Charles Sargent writes
I am travelling solo and would like to book a cruise around the Canary Islands on the Tui Discovery 2, departing on October 6. I travelled on this ship earlier in the year and really enjoyed the experience, especially as I was able to upgrade to a Deluxe Balcony cabin.
When I tried to book for the cruise in October, I discovered that I would be charged more than a couple would pay for the same cabin. Two people travelling together would pay just over £3,600 including flights. Yet as a solo traveller I would have to pay £4,100.
I accept – grudgingly – that I will have to pay for two flights but it seems very unfair to be charged an extra £500 over and above this simply because I’m travelling on my own. The Thomson agent said she did not know why but said that’s what the pricing system came up with.
I was told I had two options: find someone to share the cabin or book the cruise for two people and notify Thomson on arrival at the airport that the second person would not be travelling. She stressed that I must not do this beforehand. I did not want to lie or do things in this underhand way. Please can you find out why I am being penalised for travelling alone?
Gill Charlton replies
There are cheaper solo occupancy cabins on the Tui Discovery 2 but, as Mr Sargent discovered, these are in cabins on lower decks where he does not wish to be.
I asked Thomson why it was penalising solo travellers in this way. After all, Mr Sargent was already paying for a second unused flight that, presumably, Thomson could leave on sale.
A member of the director’s office staff contacted Mr Sargent to explain that the price discrepancy was due to a discount being offered to couples. Mr Sargent pointed out that as he was effectively being treated as a couple surely he was eligible for the discount, too. The Thomson agent said he would see what he could do but after a week he had still not got back in touch.
I nudged Thomson and, once again, Mr Sargent was told that the best way forward was to book for two and only alert the company that his companion couldn’t make it on the departure day. Once again, Mr Sargent asked why Thomson was asking him to lie.
An hour later, the agent called back to say he could, after all, have the cabin at the same price as a couple. In fact, the cost had now been reduced to £3,300.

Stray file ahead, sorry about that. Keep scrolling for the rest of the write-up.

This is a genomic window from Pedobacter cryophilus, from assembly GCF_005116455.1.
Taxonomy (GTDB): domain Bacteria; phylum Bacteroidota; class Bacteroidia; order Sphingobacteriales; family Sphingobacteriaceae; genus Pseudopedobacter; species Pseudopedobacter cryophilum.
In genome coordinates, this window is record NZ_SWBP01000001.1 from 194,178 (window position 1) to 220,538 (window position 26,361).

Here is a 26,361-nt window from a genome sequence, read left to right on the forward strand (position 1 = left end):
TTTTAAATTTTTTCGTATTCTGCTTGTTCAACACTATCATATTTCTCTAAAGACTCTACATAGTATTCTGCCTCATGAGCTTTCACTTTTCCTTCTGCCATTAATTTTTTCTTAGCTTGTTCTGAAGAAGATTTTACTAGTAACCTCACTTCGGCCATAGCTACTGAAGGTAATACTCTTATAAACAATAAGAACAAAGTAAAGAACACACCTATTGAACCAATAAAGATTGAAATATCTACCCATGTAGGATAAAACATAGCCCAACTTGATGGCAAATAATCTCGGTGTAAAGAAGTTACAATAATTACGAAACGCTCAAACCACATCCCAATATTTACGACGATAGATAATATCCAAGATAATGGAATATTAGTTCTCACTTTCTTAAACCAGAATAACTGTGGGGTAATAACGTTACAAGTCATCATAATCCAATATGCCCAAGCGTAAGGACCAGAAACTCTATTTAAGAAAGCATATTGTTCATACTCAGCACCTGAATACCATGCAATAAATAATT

I asked Thomson for a proper explanation, fully expecting it to spout that old chestnut about solo passengers spending less on drinks and excursions than couples – whereas the reality is that, as they are travelling alone, solos are more likely to be sociable joiners-in.
Thomson hasn’t come up with a convincing explanation for this pricing conundrum, but it has accepted that the issue exists. The company tells me that it will now review its booking processes for solo cruise passengers and provide further training for its customer service teams so that solo cruisers get fairer treatment.
That’s a good start, but what I would like to see is a time when solo cruisers only have to buy one flight as part of their package deal.
Three of the best cruise lines for solo travellers
The last bastion of big single supplements is the cruise industry, but that is changing. New ships are being built with a complement of single cabins; some cruise lines offer supplement-free double cabins to both early and late bookers as they struggle to match capacity with demand. There are sometimes get-togethers for singles, and restaurant managers can arrange singles tables. Here are some cruise lines that are making a big effort.
Fred Olsen (0845 004 2747; fredolsencruises.com) Has 40-plus single cabins on each of its four ships and good twin-for-sole-occupancy deals for late bookers.
NCL (0845 201 8900; ncl.co.uk) Led the way when it launched the Norwegian Epic in 2010 with 128 studio staterooms for singles (full-sized bed and bathroom) and access to a dedicated lounge and bar to interact with other solos
Pandaw Cruises (0208 326 5620; pandaw.com) No-supplement deals for singles occupying twin cabins (for early bookers and to sell last-minute spaces) on most departures of its luxury cruises on the rivers of south-east Asia.